Just when they started talking about housing reform … in steps Syria.

Lawmakers spent Wednesday wrangling over the possibility of a military strike in Syria, a hot topic that sent the stock market plunging last week at just the thought of it.

But discussions, which turned uncertain after Congressional representatives pushed back this week, gave the stock market room to breath as concerns of an immediate military intervention subsided.

While that’s good news for equities and the HW 30, which is up, there’s another underlying message: With Syria in the mix, housing is no longer going to capture lawmakers’ attention in the months of September and October. And what an upset that is, considering the first Treasury white paper on GSE reform came out in 2011, three years ago in February.

And despite progress made in planning and staging reform proposals, it's unknown when a comprehensive housing legislative package will make its way through Congress to address legacy mortgage finance and housing issues. Although analysts with Compass Point Research & Trading do expect the GSE reform debate to begin when Congress returns on Sept. 9, other issues like Rep. Mel Watt's nomination to lead the FHFA will most likely be impacted by Syria, the research firm said. 

Not to mention, other financial issues – the U.S. debt ceiling debate and the federal budget – are likely to be punted until more pressing topics can be finalized.

For housing, this could mean aggressive plans for the mortgage finance system and the government-sponsored enterprises may be pushed back once again. In fact, it would be lucky if anything substantial occurred on the housing front this year.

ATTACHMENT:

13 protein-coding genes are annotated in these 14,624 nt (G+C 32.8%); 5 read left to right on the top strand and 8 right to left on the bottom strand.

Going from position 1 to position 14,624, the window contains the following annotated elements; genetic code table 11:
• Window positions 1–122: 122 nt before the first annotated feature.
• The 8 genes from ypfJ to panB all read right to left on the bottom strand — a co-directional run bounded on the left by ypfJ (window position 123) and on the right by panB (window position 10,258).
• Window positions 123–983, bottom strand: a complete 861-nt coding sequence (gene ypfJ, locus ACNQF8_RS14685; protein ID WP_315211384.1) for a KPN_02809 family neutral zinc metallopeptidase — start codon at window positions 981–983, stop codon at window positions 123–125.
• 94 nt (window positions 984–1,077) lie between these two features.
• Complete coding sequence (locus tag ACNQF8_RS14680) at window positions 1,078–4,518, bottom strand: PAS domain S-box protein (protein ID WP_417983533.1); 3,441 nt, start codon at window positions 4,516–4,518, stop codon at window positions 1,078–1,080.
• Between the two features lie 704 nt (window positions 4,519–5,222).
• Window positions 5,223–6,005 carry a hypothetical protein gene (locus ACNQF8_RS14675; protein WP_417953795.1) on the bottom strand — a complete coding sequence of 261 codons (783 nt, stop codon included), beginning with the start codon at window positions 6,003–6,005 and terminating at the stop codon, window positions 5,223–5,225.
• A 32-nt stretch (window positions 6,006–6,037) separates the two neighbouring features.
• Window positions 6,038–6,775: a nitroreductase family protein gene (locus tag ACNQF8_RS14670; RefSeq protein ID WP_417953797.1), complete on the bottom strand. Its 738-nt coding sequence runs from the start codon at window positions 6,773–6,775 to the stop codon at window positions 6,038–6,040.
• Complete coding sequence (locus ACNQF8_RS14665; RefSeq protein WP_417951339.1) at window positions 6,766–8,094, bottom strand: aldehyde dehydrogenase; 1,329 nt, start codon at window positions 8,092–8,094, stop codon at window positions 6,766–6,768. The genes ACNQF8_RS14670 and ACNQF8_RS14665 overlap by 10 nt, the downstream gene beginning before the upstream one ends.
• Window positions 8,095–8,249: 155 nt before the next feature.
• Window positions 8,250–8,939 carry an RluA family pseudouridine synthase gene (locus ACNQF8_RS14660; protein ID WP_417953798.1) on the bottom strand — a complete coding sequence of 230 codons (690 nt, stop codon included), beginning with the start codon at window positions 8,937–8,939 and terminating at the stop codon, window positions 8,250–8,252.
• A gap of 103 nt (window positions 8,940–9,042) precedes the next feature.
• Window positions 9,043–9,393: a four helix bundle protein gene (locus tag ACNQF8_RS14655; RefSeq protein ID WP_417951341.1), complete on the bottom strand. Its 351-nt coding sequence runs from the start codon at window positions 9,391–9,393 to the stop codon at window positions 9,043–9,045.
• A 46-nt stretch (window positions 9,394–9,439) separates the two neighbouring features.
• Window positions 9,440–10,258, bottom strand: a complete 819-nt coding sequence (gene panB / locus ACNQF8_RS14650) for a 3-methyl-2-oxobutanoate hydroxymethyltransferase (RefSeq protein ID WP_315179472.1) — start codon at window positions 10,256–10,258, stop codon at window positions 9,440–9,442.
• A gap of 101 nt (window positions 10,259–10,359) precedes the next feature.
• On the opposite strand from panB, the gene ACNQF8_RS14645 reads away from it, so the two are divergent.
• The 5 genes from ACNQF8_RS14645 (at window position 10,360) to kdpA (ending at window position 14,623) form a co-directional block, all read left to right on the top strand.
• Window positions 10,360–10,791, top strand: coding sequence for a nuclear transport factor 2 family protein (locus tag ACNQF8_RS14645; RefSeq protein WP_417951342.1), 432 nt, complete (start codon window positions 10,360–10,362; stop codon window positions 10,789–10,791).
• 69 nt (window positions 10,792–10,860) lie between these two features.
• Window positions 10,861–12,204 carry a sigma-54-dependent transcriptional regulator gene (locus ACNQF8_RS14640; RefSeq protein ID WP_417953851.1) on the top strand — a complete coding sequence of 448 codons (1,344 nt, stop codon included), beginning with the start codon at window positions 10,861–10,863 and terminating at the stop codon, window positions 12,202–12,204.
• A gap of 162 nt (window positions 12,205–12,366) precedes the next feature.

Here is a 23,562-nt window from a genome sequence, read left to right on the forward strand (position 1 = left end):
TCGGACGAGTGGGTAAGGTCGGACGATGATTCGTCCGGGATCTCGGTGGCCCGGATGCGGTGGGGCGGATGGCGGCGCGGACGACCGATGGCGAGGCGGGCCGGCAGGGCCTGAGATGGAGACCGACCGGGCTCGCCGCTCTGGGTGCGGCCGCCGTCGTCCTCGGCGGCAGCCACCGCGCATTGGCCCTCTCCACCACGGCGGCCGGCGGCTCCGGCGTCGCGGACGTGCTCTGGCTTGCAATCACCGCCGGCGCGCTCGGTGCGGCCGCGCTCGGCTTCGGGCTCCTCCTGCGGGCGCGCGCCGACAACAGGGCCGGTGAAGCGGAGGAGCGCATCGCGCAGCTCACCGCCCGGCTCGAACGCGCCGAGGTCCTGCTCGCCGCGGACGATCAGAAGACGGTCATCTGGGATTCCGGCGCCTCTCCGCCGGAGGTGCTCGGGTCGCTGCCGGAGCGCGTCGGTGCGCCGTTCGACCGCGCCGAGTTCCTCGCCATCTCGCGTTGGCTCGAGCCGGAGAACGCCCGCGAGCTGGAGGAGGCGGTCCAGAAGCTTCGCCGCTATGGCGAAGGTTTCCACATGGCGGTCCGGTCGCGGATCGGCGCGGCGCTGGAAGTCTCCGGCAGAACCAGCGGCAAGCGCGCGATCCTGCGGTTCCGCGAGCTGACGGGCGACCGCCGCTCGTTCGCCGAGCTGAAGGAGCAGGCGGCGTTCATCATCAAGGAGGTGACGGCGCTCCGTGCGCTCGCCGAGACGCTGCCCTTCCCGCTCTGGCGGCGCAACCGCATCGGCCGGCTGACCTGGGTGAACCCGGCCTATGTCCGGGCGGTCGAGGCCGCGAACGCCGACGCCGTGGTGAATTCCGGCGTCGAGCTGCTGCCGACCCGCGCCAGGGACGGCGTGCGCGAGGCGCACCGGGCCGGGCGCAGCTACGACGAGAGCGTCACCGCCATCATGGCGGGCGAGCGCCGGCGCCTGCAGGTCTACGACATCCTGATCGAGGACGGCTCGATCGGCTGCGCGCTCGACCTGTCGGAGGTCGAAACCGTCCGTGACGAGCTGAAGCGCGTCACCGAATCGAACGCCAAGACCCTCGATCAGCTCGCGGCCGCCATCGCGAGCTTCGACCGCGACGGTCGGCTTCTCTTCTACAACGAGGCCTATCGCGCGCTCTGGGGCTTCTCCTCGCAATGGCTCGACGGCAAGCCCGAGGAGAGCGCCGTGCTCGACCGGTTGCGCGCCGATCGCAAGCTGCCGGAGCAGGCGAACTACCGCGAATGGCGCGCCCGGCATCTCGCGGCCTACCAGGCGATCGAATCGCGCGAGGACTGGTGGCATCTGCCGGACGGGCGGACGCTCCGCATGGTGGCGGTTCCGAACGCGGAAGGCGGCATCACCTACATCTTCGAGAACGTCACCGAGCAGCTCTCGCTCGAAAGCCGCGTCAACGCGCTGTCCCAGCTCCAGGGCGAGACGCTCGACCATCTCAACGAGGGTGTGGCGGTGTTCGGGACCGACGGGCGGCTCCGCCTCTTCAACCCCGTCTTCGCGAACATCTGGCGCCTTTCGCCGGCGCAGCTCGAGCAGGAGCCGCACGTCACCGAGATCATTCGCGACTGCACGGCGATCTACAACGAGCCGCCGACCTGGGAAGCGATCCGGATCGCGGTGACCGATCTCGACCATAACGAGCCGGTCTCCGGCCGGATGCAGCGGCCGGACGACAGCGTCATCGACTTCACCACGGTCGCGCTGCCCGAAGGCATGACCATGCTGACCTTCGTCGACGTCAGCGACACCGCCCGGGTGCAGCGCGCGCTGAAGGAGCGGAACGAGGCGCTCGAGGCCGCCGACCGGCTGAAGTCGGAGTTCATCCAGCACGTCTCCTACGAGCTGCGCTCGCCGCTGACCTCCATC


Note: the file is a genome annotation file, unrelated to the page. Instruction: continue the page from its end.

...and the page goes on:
With Rep. Jeb Hensarling’s, R-Texas, housing reform bill, the PATH Act, now on the table, Hensarling told HousingWire he had hoped to address housing issues, including FHA reform, in the fall.

Unfortunately, Congress returned from summer break to a series of new distractions ... Syria being the big one.

So what does the Syria debate mean for the housing economy, or the US economy as a whole? 

The answer: more kicking the can down the road on certain issues, and I wouldn’t be surprised if housing is one area that gets set aside until 2014.  

Analysts with Compass Point Research & Trading believe the Syria debate will cause lawmakers to punt on the federal budget and the debt ceiling debate.

"We do not believe that the federal government will shutdown, or that the debt ceiling will be breached, but note that the Congressional consideration of military action in Syria increases the likelihood that lawmakers push the impending budget battles to the end of 2013," Compass Point analysts noted.

Budget battles have often included heated suggestions that at some point lawmakers will use the mortgage interest deduction as a gambling chip in budget reduction. However, talks about killing the MI deduction have been on the table for more than a year with no serious movement away from the status quo.

Will it become an issue? Only time will tell, but it seems once again, Congress may be too tied up to deal with housing.